Q&A: The Casket Lottery’s unsung reunion yields louder, denser indie-rock gem

The Casket Lottery: Real FearThe Casket Lottery: Real Fear (No Sleep, 11/6/12)

“In the Branches”

The Casket Lottery: “In the Branches”

Following a four-year hiatus from 2006–2010, Kansas City’s The Casket Lottery was reanimated by front-man Nathan Ellis and expanded from its power-trio core to a quintet. The two new members gave the melodic post-hardcore band an even greater musical arsenal, as shown on Real Fear — its first studio LP in 10 years — which continues its legacy as one of the most underrated groups in “indie music.”

Read More

j j j

Review: The Casket Lottery’s Real Fear

The Casket Lottery: Real FearThe Casket Lottery: Real Fear (No Sleep, 11/6/12)

“In the Branches”

The Casket Lottery: “In the Branches”

After a five-year run as a full-time band from 1998 to 2003, Kansas City indie-rock trio The Casket Lottery was able to look back on three standout full-lengths and a handful of EPs. Come 2006, the perpetually underrated band had adopted the same attitude as fellow Kansas City notable Coalesce — which shares The Casket Lottery’s Nathan Ellis and Nathan Richardson — by lying low and working on other projects, but never officially breaking up. Flash forward to 2012 and The Casket Lottery has magically reappeared with two more members — Brent Windler on second guitar and Nick Siegel on keys — and a new full-length album, Real Fear.

Read More

j j j

Review: Dying Fetus’ Reign Supreme

Dying Fetus: Reign SupremeDying Fetus: Reign Supreme (Relapse, 6/19/12)

“Subjected to a Beating”

[audio:http://alarm-magazine.com/wp-content/uploads/2012/06/Dying_Fetus_Subjected_to_a_Beating.mp3|titles=Dying Fetus: “Subjected to a Beating”]

This, the seventh full-length from Maryland’s Dying Fetus, has the distinction of being the death-metal outfit’s first album to have the same lineup as its predecessor since its debut, Purification Through Violence, was released in 1996. Despite the many member shifts, however, Dying Fetus’ style hasn’t changed much. The band’s signature mixture of technicality, speed, and groove has spawned countless imitators and definitely helped — for better or worse — the invention of metalcore.

Read More

j j j

This Month In Metal: Ion Dissonance, Cephalic Carnage, ex-Animosity

Listening to all of this insane music is making my summer even hotter, but it’s good practice, because eventually, Hell awaits!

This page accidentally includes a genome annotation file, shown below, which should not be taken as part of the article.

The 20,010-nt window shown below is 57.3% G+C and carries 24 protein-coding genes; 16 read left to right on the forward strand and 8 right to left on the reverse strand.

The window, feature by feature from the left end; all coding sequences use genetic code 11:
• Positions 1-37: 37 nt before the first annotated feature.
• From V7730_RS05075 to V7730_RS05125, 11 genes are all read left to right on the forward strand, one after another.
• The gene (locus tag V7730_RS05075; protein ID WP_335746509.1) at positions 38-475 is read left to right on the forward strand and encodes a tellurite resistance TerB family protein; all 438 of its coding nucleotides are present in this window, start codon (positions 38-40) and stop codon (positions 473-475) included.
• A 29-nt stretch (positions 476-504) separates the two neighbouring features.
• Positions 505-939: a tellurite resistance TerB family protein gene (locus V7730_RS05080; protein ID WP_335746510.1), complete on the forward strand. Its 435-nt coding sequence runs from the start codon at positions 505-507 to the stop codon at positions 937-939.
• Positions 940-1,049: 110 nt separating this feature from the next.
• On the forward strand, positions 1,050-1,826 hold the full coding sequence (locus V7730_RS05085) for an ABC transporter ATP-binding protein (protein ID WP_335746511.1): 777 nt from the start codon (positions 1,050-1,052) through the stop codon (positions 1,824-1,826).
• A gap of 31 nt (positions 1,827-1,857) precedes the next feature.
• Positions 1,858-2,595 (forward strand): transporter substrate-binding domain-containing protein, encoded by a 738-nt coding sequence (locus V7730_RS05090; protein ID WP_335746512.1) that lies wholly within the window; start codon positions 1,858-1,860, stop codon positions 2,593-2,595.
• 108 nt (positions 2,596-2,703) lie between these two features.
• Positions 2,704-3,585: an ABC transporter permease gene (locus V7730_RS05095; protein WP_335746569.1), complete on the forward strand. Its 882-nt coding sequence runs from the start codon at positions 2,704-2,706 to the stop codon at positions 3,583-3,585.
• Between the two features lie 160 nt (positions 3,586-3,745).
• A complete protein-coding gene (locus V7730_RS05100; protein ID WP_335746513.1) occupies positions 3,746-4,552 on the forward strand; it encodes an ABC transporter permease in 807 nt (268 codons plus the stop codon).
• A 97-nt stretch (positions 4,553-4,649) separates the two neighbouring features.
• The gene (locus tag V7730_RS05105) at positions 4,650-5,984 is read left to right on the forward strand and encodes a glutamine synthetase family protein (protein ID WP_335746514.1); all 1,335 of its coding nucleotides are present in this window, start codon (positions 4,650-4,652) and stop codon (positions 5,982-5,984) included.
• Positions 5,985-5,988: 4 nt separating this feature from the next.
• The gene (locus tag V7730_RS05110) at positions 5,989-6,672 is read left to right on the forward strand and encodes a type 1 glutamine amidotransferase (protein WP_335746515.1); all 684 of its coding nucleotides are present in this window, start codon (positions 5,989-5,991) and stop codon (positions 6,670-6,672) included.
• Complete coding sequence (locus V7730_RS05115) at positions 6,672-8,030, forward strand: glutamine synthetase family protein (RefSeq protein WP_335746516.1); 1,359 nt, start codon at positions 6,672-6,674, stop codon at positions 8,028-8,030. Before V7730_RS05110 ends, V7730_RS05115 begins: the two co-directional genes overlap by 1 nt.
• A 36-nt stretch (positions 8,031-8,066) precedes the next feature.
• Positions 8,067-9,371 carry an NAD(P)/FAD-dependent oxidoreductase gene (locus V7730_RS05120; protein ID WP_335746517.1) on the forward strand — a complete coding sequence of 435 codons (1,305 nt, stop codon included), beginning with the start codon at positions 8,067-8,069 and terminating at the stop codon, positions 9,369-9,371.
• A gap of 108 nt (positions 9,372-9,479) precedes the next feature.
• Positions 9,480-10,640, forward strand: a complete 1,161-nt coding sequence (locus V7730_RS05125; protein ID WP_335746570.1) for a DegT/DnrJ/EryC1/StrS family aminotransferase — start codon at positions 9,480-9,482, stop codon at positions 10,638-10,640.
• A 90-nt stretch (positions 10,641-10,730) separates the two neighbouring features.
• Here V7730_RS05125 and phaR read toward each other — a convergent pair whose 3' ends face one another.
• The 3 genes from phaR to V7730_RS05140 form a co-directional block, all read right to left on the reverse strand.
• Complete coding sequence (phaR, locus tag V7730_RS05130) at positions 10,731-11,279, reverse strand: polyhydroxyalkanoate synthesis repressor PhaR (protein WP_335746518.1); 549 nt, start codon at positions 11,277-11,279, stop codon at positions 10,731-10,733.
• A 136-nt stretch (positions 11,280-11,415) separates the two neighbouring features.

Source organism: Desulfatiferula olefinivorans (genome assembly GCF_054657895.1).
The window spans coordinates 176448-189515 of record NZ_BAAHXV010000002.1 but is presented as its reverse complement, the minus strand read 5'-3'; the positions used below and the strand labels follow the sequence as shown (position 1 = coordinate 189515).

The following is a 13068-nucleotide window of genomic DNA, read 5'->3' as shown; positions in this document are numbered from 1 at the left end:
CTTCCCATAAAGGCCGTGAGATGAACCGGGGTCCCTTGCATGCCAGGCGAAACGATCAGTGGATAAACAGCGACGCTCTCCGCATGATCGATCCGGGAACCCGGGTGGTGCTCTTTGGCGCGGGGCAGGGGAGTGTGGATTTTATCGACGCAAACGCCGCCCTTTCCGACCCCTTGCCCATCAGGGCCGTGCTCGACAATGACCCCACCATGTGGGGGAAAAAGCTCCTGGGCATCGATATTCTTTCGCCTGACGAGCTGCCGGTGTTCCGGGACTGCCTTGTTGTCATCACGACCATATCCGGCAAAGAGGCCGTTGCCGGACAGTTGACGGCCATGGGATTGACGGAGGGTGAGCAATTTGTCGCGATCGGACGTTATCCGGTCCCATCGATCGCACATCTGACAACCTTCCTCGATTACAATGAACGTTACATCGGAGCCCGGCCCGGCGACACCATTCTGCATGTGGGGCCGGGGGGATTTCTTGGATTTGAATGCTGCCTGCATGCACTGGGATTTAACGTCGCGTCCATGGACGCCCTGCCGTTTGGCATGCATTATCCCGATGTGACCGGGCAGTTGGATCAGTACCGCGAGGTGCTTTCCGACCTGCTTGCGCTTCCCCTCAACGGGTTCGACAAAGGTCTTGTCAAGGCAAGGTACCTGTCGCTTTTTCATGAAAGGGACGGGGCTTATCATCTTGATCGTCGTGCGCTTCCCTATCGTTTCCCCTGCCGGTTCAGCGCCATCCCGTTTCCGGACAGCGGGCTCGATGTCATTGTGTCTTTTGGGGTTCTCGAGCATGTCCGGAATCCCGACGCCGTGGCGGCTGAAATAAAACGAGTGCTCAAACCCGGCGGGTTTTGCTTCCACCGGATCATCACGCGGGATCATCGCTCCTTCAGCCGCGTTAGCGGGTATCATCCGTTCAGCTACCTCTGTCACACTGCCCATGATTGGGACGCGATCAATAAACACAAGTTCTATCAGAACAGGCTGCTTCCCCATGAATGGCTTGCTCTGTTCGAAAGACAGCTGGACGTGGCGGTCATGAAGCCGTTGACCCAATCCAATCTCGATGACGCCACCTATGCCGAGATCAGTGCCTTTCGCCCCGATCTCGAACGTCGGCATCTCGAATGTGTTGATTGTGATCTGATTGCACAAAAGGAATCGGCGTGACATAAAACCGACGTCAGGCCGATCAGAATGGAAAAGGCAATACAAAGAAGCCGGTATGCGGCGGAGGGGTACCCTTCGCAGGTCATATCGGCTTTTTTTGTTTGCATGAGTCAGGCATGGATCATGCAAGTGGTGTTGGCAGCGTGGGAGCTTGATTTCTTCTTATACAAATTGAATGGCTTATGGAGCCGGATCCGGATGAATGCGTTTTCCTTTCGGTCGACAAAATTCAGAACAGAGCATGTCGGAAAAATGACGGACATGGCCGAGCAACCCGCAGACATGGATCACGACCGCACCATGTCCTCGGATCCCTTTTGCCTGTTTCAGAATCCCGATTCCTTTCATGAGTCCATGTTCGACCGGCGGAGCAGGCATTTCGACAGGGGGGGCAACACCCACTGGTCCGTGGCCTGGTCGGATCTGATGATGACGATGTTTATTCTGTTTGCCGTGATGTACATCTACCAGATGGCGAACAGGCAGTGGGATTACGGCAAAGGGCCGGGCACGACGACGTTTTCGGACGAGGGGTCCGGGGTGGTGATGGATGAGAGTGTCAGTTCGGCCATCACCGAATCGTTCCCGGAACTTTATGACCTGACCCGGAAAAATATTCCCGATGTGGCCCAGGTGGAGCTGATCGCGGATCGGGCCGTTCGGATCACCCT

Ion Dissonance: Cursed (Century Media)

Did you love Calculating Infinity? ADD got you down? Not nearly enough riffs on the last three albums you bought, combined? This Month In Metal is pleased to introduce you to Ion Dissonance‘s Cursed. With a heavy hardcore slant in both attitude and execution, Cursed whips right along, tosses you every which way, and then runs you down when you try to get your bearings. Trim off the last track’s eight minutes of weird alien noises and insane-dude rambling and you have a 40-minute scorcher that’s suitable for slam-dancing of all varieties.

Ion Dissonance: “You People Are Messed Up”
[audio:http://alarm-magazine.com/wp-content/uploads/2010/08/02-You-People-Are-Messed-Up.mp3|titles=You People Are Messed Up]
Read More

j j j

This Month In Metal: Decrepit Birth, Aeon, Cardiac Arrest

Hail! This being my first column for ALARM Press, I thought I’d dip into some overlooked summer releases to get the blood flowing.

Decrepit Birth: Polarity (Nuclear Blast)

First up is the third album from California’s Decrepit Birth, Polarity. This album is a great example of the band’s name and the album’s title bringing to mind two completely different things. “Decrepit birth” sounds like a schlock-y gore-grind band, while “polarity” suggests spaced-out, progressive rock. Truth be told, it’s a bit of both.

Like Necrophagist before it, Decrepit Birth sticks to the old-school, growled, and slightly raspy styles of vocals in addition to its very complex, other-worldly music. This tactic is employed as a foundation: it doesn’t matter what Bill Robinson is growling about; it just matters that he does it consistently and with enough force to keep the album grounded throughout. With that being said, Robinson chooses his phrasing and placement of vocals well, allowing plenty of time for the rest of the band to do its thing, which really begins a minute and a half into Polarity, when there’s a Spanish-influenced guitar break out of nowhere. Read More

j j j